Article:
Advertisements for Labor Day sales will inundate consumers over the next few days, and legitimate bargains will abound, but NerdWallet uncovered several 2016 Labor Day deals that aren’t what they appear. You may not be saving as much as you think you are this holiday, and it’s all because of a retailer tactic that’s misleading shoppers.
Some deals aren’t better on Labor Day
Holiday sales seem like the best time to make major purchases, but we found several items that could actually be purchased for less than their regular price right before the Labor Day sale.
Department store J.C. Penney is currently selling the Epicurious 11-piece nonstick cookware set for $159.99, with an advertised regular price of $380. But we found the exact same set on sale from the store for the exact same price on Aug. 26. We combined a coupon offer at that time to take an additional $48 off, for a total of $111.99 — nowhere close to the advertised regular price of $380. A regional Labor Day ad on J.C. Penney’s website lists the cookware for a higher sale price of $169.99 with a note that online prices may vary.
Also at J.C. Penney, the 24.6-cubic-foot. Samsung French Door refrigerator with external ice and water in black stainless is on sale for $1,599 (regularly $2,599) during the Labor Day sale, but it was also $1,599 on Aug. 24. A regional Labor Day ad on J.C. Penney’s website lists the refrigerator for a higher sale price of $1,699 with a similar note that online prices may vary.
A similar occurrence can be found at Sears. Here, the NordicTrack E 7.0 Z Elliptical is on sale for $599.99 (regularly $999.99) over Labor Day weekend, but it was available for the same price on Aug. 24.
The price you see isn’t the price you would’ve gotten
Experts agree that percent-off sales, like those you’ll see over Labor Day weekend, rarely reflect the actual amount consumers are saving. Retailers typically inflate the “original” price of a product to make the amount of the discount appear larger. They do this by contrasting the sale price with the manufacturer’s suggested retail price.
But MSRP listings are often “pure fiction,” says Lars Perner, an assistant professor of clinical marketing at the University of Southern California.
He explains that while manufacturers set the MSRP, retailers often tout ambiguous percent-off sales that are based on that MSRP rather than on what they regularly sell the product for. “It’s sort of a wink-wink kind of a thing that they suggest an exorbitantly high price that very few merchants would actually charge in practice.”
So let’s say a store advertises a 50% off deal on a blender. It’ll show you the sale price, $100, and the “original price,” $200. On the surface, the sale price is exactly half the original price. But what you don’t see is the price the blender was selling for before the sale. You also don’t see what it regularly sells for throughout the year at that store. Frequently, it’s not $200.
Manufacturer-imposed price requirements like MSRPs can increase competition among different brands, according to the Federal Trade Commission. Setting a maximum price can prevent dealers from charging a noncompetitive price, while setting a minimum can encourage dealers to provide an adequate level of service.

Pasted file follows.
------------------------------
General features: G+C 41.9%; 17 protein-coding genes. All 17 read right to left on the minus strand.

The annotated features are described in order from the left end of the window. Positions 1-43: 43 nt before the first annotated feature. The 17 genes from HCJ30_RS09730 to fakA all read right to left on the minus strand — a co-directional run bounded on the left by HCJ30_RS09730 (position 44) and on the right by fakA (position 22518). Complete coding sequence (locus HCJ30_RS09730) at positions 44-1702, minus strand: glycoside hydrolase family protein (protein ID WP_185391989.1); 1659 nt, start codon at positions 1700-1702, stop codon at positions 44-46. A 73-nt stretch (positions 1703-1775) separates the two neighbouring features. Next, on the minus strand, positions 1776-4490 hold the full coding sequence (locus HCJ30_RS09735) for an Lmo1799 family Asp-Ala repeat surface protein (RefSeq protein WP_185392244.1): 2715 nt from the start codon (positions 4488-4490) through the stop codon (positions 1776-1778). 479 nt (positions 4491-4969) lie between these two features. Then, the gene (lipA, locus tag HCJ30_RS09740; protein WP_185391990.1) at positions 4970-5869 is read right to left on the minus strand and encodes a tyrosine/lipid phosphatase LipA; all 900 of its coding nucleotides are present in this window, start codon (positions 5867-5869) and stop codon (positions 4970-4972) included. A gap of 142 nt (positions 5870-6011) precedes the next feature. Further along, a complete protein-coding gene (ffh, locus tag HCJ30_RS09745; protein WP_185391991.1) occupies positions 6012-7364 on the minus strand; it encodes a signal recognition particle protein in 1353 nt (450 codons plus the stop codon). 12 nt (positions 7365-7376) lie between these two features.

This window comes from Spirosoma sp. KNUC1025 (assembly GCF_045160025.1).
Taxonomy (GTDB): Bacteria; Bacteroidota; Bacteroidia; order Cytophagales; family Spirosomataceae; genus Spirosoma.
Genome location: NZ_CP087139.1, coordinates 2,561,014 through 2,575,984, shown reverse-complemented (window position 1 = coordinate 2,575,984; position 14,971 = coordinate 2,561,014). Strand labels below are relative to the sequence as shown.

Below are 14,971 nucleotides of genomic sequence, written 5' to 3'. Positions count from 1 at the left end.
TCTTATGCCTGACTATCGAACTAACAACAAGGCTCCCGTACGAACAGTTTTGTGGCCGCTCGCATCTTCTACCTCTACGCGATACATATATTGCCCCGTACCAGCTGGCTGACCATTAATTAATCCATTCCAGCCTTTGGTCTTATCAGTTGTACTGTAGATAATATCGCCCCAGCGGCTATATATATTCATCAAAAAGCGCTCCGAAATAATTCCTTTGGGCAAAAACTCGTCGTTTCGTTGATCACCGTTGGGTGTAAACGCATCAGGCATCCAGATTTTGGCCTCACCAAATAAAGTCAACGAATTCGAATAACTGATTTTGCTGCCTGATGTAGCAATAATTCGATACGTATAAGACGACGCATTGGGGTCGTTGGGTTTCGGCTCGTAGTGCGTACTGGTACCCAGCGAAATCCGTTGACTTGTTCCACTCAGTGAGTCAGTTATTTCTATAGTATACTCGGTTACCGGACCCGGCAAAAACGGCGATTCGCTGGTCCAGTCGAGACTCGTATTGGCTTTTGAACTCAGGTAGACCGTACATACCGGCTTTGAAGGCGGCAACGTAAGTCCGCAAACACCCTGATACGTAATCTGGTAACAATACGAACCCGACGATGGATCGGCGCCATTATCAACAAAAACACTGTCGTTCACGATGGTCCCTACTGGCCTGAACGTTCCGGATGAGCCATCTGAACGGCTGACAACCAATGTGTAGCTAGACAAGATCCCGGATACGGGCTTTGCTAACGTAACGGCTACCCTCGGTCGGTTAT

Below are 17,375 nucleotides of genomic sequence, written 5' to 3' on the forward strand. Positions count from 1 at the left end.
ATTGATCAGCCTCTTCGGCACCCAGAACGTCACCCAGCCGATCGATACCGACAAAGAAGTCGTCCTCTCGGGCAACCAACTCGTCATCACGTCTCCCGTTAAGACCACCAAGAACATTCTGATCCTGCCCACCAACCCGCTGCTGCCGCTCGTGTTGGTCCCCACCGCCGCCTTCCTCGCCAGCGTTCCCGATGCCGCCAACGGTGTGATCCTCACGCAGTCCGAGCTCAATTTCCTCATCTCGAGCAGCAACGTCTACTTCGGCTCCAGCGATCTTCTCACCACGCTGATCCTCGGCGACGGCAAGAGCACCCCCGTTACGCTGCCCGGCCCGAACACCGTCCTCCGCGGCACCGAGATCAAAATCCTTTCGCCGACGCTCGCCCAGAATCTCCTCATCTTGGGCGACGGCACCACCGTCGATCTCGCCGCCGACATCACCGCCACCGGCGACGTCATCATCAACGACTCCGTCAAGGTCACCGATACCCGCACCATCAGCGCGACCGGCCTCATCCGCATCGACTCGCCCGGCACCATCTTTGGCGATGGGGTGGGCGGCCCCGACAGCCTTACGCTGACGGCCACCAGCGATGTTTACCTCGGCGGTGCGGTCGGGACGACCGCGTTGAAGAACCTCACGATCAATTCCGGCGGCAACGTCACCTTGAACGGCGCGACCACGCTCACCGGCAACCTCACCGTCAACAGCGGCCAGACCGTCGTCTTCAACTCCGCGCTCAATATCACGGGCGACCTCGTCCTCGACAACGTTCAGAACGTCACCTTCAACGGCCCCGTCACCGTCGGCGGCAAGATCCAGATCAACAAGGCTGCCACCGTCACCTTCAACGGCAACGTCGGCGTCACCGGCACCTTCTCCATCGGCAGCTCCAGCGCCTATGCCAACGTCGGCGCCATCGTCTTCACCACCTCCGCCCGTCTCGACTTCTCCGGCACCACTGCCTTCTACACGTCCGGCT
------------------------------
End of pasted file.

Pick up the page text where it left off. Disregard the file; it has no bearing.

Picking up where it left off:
But it’s consumers who end up misjudging these prices. Many use the MSRP — also called the reference price — as a way to judge the value of a deal. And when they’re not sure how much an item should cost, they look to the reference price for a sense of value. That’s problematic, says William Magnus Northington, an assistant professor of marketing at Idaho State University, who adds, “That reference price really no longer has any meaning.”
“To me, and to a lot of people, you would think that the suggested retail price is a price that it’s actually been sold at before,” Northington says. “It just doesn’t seem that way a lot of the times.”
The problematic nature of this practice is even recognized in the Electronic Code of Federal Regulations. “There would be little problem of deception in this area if all products were invariably sold at the retail price set by the manufacturer,” it reads. “However, the widespread failure to observe manufacturers’ suggested or list prices, and the advent of retail discounting on a wide scale, have seriously undermined the dependability of list prices as indicators of the exact prices at which articles are in fact generally sold at retail.”
Buyer beware this Labor Day
Barring new regulations or a change in retail practice, the pricing scheme will likely continue. So how can you ensure you don’t get duped on Labor Day? The experts we talked to say to view reference prices as nothing more than an idealistic benchmark.
If you can, research items you want before a sale starts. You’ll get a better sense for the price the product typically sells for if you monitor it regularly, particularly before a major purchase. You can also consult tracking websites like MyAlerts, where you can find the price history for a product. “We as consumers are more informed now than we’ve ever been because it’s just so easy to get information if we actually go and look for it,” Northington says.
Don’t buy a product just because you see it on sale. Perner recommends asking yourself if you really need a product and considering how frequently you’ll use it. If an item is within your means and will add value to your life, get it for that reason. But don’t let perceived deals blind your sensibility.